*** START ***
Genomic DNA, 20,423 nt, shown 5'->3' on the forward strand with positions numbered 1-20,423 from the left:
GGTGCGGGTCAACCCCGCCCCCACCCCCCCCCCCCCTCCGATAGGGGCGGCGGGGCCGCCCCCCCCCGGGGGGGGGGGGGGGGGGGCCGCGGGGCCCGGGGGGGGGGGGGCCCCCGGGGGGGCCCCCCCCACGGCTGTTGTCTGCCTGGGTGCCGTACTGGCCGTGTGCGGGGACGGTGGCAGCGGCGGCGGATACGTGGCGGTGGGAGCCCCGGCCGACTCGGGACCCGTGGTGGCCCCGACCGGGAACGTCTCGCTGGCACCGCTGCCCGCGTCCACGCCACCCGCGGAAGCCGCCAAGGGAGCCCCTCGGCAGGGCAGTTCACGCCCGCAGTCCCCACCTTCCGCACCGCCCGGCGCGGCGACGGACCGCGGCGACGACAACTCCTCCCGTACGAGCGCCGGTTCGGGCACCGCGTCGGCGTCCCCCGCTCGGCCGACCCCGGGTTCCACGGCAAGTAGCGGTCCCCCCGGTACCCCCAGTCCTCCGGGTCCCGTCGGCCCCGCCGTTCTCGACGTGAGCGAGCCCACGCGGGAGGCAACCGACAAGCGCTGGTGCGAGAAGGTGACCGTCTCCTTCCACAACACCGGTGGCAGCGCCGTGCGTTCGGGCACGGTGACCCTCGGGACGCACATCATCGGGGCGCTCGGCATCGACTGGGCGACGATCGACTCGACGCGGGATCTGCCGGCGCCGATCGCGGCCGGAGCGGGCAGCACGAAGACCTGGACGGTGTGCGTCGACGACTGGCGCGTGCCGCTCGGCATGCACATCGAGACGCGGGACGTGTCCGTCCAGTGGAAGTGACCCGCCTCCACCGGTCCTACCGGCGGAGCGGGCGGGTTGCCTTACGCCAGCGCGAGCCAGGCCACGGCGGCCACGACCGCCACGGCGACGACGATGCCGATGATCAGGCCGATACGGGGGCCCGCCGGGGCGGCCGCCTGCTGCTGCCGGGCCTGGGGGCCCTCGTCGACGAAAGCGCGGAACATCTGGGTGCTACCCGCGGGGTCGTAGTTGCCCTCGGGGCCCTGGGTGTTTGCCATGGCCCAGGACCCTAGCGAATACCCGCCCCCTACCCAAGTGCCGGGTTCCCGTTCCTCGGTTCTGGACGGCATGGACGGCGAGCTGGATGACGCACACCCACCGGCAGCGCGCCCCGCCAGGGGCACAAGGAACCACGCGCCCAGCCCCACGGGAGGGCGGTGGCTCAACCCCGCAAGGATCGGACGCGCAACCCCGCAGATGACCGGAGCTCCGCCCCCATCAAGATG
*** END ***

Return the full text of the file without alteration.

Genomic DNA, 20,423 nt, shown 5'->3' on the forward strand with positions numbered 1-20,423 from the left:
GGTGCGGGTCAACCCCGCCCCCACCCCCCCCCCCCCTCCGATAGGGGCGGCGGGGCCGCCCCCCCCCGGGGGGGGGGGGGGGGGGGCCGCGGGGCCCGGGGGGGGGGGGGCCCCCGGGGGGGCCCCCCCCACGGCTGTTGTCTGCCTGGGTGCCGTACTGGCCGTGTGCGGGGACGGTGGCAGCGGCGGCGGATACGTGGCGGTGGGAGCCCCGGCCGACTCGGGACCCGTGGTGGCCCCGACCGGGAACGTCTCGCTGGCACCGCTGCCCGCGTCCACGCCACCCGCGGAAGCCGCCAAGGGAGCCCCTCGGCAGGGCAGTTCACGCCCGCAGTCCCCACCTTCCGCACCGCCCGGCGCGGCGACGGACCGCGGCGACGACAACTCCTCCCGTACGAGCGCCGGTTCGGGCACCGCGTCGGCGTCCCCCGCTCGGCCGACCCCGGGTTCCACGGCAAGTAGCGGTCCCCCCGGTACCCCCAGTCCTCCGGGTCCCGTCGGCCCCGCCGTTCTCGACGTGAGCGAGCCCACGCGGGAGGCAACCGACAAGCGCTGGTGCGAGAAGGTGACCGTCTCCTTCCACAACACCGGTGGCAGCGCCGTGCGTTCGGGCACGGTGACCCTCGGGACGCACATCATCGGGGCGCTCGGCATCGACTGGGCGACGATCGACTCGACGCGGGATCTGCCGGCGCCGATCGCGGCCGGAGCGGGCAGCACGAAGACCTGGACGGTGTGCGTCGACGACTGGCGCGTGCCGCTCGGCATGCACATCGAGACGCGGGACGTGTCCGTCCAGTGGAAGTGACCCGCCTCCACCGGTCCTACCGGCGGAGCGGGCGGGTTGCCTTACGCCAGCGCGAGCCAGGCCACGGCGGCCACGACCGCCACGGCGACGACGATGCCGATGATCAGGCCGATACGGGGGCCCGCCGGGGCGGCCGCCTGCTGCTGCCGGGCCTGGGGGCCCTCGTCGACGAAAGCGCGGAACATCTGGGTGCTACCCGCGGGGTCGTAGTTGCCCTCGGGGCCCTGGGTGTTTGCCATGGCCCAGGACCCTAGCGAATACCCGCCCCCTACCCAAGTGCCGGGTTCCCGTTCCTCGGTTCTGGACGGCATGGACGGCGAGCTGGATGACGCACACCCACCGGCAGCGCGCCCCGCCAGGGGCACAAGGAACCACGCGCCCAGCCCCACGGGAGGGCGGTGGCTCAACCCCGCAAGGATCGGACGCGCAACCCCGCAGATGACCGGAGCTCCGCCCCCATCAAGATG